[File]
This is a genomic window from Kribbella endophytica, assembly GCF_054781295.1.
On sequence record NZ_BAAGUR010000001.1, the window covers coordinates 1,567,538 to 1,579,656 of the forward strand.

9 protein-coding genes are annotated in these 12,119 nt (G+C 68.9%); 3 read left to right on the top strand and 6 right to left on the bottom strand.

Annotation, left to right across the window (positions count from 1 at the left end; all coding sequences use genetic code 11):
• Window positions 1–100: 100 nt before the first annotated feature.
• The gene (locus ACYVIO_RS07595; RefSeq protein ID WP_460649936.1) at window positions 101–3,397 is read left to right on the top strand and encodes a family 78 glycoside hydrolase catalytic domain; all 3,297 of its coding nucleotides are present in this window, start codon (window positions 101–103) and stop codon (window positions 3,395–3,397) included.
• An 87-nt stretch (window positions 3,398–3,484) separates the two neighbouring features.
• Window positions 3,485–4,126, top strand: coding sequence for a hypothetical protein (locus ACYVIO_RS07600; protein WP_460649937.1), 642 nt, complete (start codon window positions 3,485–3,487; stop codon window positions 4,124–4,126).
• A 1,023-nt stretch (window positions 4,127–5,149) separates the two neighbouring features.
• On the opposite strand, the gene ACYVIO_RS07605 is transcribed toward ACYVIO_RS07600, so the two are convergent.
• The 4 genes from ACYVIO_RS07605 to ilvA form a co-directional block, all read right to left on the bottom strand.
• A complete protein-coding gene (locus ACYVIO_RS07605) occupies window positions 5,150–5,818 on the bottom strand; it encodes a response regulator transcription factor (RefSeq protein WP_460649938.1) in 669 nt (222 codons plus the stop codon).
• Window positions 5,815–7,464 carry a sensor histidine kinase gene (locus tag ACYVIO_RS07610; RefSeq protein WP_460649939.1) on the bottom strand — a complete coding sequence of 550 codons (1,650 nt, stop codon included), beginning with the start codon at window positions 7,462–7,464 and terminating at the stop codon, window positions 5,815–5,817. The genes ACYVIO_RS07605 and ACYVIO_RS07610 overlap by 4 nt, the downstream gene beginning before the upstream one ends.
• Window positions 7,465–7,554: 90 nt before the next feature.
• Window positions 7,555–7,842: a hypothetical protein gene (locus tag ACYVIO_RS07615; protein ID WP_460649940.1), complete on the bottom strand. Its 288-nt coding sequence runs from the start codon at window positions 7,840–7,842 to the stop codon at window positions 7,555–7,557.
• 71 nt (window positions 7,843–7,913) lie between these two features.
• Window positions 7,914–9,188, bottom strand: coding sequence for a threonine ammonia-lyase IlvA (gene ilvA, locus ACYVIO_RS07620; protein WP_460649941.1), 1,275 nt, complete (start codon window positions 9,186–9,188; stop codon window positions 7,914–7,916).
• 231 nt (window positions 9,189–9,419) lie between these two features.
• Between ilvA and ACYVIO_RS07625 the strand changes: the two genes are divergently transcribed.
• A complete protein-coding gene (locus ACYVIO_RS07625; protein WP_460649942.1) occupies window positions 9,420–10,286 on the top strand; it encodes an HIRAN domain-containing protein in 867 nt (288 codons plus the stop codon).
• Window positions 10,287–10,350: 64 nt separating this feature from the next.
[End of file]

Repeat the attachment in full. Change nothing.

This is a genomic window from Kribbella endophytica, assembly GCF_054781295.1.
On sequence record NZ_BAAGUR010000001.1, the window covers coordinates 1,567,538 to 1,579,656 of the forward strand.

9 protein-coding genes are annotated in these 12,119 nt (G+C 68.9%); 3 read left to right on the top strand and 6 right to left on the bottom strand.

Annotation, left to right across the window (positions count from 1 at the left end; all coding sequences use genetic code 11):
• Window positions 1–100: 100 nt before the first annotated feature.
• The gene (locus ACYVIO_RS07595; RefSeq protein ID WP_460649936.1) at window positions 101–3,397 is read left to right on the top strand and encodes a family 78 glycoside hydrolase catalytic domain; all 3,297 of its coding nucleotides are present in this window, start codon (window positions 101–103) and stop codon (window positions 3,395–3,397) included.
• An 87-nt stretch (window positions 3,398–3,484) separates the two neighbouring features.
• Window positions 3,485–4,126, top strand: coding sequence for a hypothetical protein (locus ACYVIO_RS07600; protein WP_460649937.1), 642 nt, complete (start codon window positions 3,485–3,487; stop codon window positions 4,124–4,126).
• A 1,023-nt stretch (window positions 4,127–5,149) separates the two neighbouring features.
• On the opposite strand, the gene ACYVIO_RS07605 is transcribed toward ACYVIO_RS07600, so the two are convergent.
• The 4 genes from ACYVIO_RS07605 to ilvA form a co-directional block, all read right to left on the bottom strand.
• A complete protein-coding gene (locus ACYVIO_RS07605) occupies window positions 5,150–5,818 on the bottom strand; it encodes a response regulator transcription factor (RefSeq protein WP_460649938.1) in 669 nt (222 codons plus the stop codon).
• Window positions 5,815–7,464 carry a sensor histidine kinase gene (locus tag ACYVIO_RS07610; RefSeq protein WP_460649939.1) on the bottom strand — a complete coding sequence of 550 codons (1,650 nt, stop codon included), beginning with the start codon at window positions 7,462–7,464 and terminating at the stop codon, window positions 5,815–5,817. The genes ACYVIO_RS07605 and ACYVIO_RS07610 overlap by 4 nt, the downstream gene beginning before the upstream one ends.
• Window positions 7,465–7,554: 90 nt before the next feature.
• Window positions 7,555–7,842: a hypothetical protein gene (locus tag ACYVIO_RS07615; protein ID WP_460649940.1), complete on the bottom strand. Its 288-nt coding sequence runs from the start codon at window positions 7,840–7,842 to the stop codon at window positions 7,555–7,557.
• 71 nt (window positions 7,843–7,913) lie between these two features.
• Window positions 7,914–9,188, bottom strand: coding sequence for a threonine ammonia-lyase IlvA (gene ilvA, locus ACYVIO_RS07620; protein WP_460649941.1), 1,275 nt, complete (start codon window positions 9,186–9,188; stop codon window positions 7,914–7,916).
• 231 nt (window positions 9,189–9,419) lie between these two features.
• Between ilvA and ACYVIO_RS07625 the strand changes: the two genes are divergently transcribed.
• A complete protein-coding gene (locus ACYVIO_RS07625; protein WP_460649942.1) occupies window positions 9,420–10,286 on the top strand; it encodes an HIRAN domain-containing protein in 867 nt (288 codons plus the stop codon).
• Window positions 10,287–10,350: 64 nt separating this feature from the next.